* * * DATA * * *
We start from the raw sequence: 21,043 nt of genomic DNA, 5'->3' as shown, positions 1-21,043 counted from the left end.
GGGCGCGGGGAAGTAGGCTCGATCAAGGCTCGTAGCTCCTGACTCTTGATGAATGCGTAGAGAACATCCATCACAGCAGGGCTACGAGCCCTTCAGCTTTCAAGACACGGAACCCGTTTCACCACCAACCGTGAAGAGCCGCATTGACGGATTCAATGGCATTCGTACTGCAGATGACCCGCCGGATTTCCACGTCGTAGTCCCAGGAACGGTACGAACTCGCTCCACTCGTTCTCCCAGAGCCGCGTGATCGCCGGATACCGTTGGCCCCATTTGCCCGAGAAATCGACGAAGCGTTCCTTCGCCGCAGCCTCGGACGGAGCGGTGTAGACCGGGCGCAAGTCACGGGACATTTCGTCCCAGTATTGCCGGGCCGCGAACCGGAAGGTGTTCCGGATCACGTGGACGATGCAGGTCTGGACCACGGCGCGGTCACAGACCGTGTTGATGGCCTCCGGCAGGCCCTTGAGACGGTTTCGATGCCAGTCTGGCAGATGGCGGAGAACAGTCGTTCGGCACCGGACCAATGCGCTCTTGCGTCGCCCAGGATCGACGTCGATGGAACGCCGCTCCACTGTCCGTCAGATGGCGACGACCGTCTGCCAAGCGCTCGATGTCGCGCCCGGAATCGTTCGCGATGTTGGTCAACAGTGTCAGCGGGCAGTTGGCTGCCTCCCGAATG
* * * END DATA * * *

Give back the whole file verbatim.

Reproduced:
We start from the raw sequence: 21,043 nt of genomic DNA, 5'->3' as shown, positions 1-21,043 counted from the left end.
GGGCGCGGGGAAGTAGGCTCGATCAAGGCTCGTAGCTCCTGACTCTTGATGAATGCGTAGAGAACATCCATCACAGCAGGGCTACGAGCCCTTCAGCTTTCAAGACACGGAACCCGTTTCACCACCAACCGTGAAGAGCCGCATTGACGGATTCAATGGCATTCGTACTGCAGATGACCCGCCGGATTTCCACGTCGTAGTCCCAGGAACGGTACGAACTCGCTCCACTCGTTCTCCCAGAGCCGCGTGATCGCCGGATACCGTTGGCCCCATTTGCCCGAGAAATCGACGAAGCGTTCCTTCGCCGCAGCCTCGGACGGAGCGGTGTAGACCGGGCGCAAGTCACGGGACATTTCGTCCCAGTATTGCCGGGCCGCGAACCGGAAGGTGTTCCGGATCACGTGGACGATGCAGGTCTGGACCACGGCGCGGTCACAGACCGTGTTGATGGCCTCCGGCAGGCCCTTGAGACGGTTTCGATGCCAGTCTGGCAGATGGCGGAGAACAGTCGTTCGGCACCGGACCAATGCGCTCTTGCGTCGCCCAGGATCGACGTCGATGGAACGCCGCTCCACTGTCCGTCAGATGGCGACGACCGTCTGCCAAGCGCTCGATGTCGCGCCCGGAATCGTTCGCGATGTTGGTCAACAGTGTCAGCGGGCAGTTGGCTGCCTCCCGAATG